—Fernando Alonso, speaking of Hamilton in 2017.
A prodigious talent as a teenager, Hamilton established himself as one of the world’s best drivers following his record-breaking rookie year. After his first world title a year later, many people considered Hamilton the best driver of his generation. Following Red Bull and Sebastian Vettel’s four-year dominance of the sport, Hamilton’s resolve was tested both professionally and personally as he did not finish higher than fourth in the Drivers’ Championship from 2009 to 2013, leading some to question his status as the best driver in the sport. In spite of this, Hamilton’s less successful years with McLaren have also been cited as a demonstration of driving ability as Hamilton has won at least one race in twelve consecutive seasons, attracting high praise from experts and fellow drivers for extracting race-winning performances from cars that were not dominant.
After Hamilton clinched his second and third World Championship titles with Mercedes in 2014 and 2015, David Coulthard declared Hamilton the best driver of his generation, calling him “the Ayrton Senna of his era”, an opinion which was more widely accepted amongst the public, experts, and fellow and former drivers. As Hamilton became more widely considered the best driver of his era, public and expert debate moved from his status in modern Formula One to his status amongst the greatest drivers in history. The next few seasons saw Hamilton eclipse a number of records, including achieving the most all-time pole positions ahead of Michael Schumacher, leading him to be regarded by some as the greatest qualifier in history. After winning his fourth and fifth world titles, Hamilton’s place among the greats of the sport became firmly established in the opinions of experts, rivals and teammates alike, with some journalists and pundits considering the possibility of Hamilton being the greatest Formula One driver of all time.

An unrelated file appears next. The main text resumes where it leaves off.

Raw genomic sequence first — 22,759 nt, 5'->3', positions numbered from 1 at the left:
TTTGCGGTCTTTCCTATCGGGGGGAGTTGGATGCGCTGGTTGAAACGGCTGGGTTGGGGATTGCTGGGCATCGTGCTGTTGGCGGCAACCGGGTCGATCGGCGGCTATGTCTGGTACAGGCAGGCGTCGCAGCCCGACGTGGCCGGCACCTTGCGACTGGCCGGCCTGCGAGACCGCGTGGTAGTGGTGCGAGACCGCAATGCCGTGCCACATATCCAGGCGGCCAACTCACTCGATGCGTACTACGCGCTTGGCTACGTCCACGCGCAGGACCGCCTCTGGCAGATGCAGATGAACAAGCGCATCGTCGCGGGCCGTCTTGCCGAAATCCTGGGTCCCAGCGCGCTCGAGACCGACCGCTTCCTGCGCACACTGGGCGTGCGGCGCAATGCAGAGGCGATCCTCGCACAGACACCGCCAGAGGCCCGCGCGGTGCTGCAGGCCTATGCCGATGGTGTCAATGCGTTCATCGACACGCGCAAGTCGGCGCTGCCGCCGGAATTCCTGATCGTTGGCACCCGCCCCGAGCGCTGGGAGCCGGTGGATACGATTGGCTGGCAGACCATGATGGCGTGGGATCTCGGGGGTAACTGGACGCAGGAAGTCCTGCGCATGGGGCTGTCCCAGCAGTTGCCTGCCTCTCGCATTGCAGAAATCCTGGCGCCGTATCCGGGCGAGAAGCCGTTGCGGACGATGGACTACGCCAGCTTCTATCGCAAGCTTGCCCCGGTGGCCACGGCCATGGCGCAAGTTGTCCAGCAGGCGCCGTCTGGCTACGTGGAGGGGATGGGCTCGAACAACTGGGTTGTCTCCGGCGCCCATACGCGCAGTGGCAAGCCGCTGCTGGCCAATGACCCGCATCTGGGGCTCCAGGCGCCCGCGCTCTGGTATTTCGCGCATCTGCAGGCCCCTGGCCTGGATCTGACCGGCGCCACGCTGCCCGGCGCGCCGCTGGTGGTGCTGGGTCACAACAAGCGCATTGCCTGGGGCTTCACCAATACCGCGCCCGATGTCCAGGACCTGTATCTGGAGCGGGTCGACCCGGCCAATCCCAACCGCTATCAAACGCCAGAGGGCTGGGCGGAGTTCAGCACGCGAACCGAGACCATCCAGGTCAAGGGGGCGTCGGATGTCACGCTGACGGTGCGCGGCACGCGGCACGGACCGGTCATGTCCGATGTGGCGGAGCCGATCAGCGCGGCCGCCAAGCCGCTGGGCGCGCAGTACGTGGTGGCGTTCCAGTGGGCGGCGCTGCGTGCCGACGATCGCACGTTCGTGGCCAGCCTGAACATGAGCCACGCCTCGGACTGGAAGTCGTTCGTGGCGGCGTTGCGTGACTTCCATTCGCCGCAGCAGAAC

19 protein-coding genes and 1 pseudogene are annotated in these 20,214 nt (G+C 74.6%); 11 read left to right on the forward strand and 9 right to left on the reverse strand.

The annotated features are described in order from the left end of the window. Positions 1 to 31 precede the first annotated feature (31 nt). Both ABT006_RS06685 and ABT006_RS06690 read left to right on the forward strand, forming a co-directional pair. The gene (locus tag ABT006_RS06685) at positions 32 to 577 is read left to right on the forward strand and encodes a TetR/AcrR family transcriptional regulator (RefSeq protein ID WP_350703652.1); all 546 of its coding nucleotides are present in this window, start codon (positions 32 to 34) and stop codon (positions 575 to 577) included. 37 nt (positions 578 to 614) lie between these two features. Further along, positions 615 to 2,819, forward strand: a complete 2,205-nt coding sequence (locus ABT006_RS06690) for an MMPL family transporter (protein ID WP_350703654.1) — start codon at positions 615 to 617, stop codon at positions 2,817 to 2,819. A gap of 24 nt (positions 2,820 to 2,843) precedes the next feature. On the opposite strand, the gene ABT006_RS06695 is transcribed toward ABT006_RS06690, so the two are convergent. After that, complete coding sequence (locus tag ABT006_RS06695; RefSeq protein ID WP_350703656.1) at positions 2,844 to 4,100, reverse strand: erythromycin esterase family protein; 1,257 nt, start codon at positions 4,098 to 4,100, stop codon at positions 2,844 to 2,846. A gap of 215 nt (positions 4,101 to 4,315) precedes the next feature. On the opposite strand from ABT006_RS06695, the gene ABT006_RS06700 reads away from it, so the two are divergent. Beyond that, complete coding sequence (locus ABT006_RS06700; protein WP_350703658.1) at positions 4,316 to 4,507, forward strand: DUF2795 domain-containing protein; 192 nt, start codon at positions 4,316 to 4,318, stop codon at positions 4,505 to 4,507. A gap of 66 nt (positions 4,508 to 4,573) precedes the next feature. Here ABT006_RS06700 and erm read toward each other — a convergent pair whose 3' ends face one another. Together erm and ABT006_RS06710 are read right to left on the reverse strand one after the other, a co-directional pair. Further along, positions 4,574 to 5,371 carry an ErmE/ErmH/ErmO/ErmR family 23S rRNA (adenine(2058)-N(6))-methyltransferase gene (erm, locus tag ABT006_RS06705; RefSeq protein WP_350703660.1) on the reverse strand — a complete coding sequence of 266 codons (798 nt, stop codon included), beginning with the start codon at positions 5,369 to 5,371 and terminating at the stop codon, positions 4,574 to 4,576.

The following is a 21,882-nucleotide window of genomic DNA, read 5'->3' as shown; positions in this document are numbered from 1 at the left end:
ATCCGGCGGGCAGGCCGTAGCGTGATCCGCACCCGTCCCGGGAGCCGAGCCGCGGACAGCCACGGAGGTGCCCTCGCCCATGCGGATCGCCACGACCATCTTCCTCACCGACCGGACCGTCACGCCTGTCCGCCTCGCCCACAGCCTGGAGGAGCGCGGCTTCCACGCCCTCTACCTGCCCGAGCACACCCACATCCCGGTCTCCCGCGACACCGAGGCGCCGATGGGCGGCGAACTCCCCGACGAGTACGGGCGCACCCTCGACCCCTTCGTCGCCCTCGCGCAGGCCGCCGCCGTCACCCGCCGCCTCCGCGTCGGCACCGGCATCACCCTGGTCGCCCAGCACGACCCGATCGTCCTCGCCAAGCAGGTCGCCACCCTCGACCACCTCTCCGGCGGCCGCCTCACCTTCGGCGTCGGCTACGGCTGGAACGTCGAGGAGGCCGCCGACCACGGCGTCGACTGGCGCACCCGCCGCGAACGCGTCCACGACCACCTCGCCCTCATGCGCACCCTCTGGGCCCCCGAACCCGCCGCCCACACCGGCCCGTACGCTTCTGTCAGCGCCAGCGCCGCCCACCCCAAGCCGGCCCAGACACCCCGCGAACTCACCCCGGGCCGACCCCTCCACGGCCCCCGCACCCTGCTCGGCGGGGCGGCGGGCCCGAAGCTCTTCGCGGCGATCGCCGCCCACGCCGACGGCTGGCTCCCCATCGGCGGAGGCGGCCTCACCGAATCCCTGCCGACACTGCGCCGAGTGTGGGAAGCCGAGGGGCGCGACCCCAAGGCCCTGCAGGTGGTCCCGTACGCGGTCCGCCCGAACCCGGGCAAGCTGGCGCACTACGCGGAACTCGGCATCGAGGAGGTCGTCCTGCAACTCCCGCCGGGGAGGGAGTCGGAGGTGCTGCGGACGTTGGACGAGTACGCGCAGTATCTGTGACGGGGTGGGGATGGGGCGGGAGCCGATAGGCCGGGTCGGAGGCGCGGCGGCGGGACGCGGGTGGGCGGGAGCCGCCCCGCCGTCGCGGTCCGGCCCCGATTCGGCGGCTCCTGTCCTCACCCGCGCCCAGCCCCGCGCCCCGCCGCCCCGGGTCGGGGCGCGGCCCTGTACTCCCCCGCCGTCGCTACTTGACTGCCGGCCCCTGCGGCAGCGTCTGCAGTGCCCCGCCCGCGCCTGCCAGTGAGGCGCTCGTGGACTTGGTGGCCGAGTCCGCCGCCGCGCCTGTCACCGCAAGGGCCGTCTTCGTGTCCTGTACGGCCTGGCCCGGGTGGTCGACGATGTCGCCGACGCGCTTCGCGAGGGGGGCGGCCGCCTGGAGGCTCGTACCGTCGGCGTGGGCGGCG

Rivalry with Nico Rosberg
When Hamilton joined Mercedes in 2013, he was paired alongside old karting teammate and friend Nico Rosberg. Over their four seasons as teammates, a period of Mercedes dominance Formula One, the pair’s relationship became strained and, at times, led to volatile confrontations on and off the track. Hamilton and Rosberg were first teammates in 2000, when they were in karting. They raced for Mercedes Benz McLaren in Formula A, where Hamilton became European champion, with Rosberg not far behind. Robert Kubica, who raced with them before Formula One, recalled how they were competitive both on and off the track, saying “they would even have races to eat pizza, always eating two at a time”. Sports journalist Paul Weaver contrasts their upbringings: Rosberg, an only child, was born in Germany but brought up in Monaco and was the son of the wealthy former Formula One world champion, Keke Rosberg, whereas Hamilton was born on a council estate in Stevenage, and his father had to work multiple jobs to fund his son’s junior racing.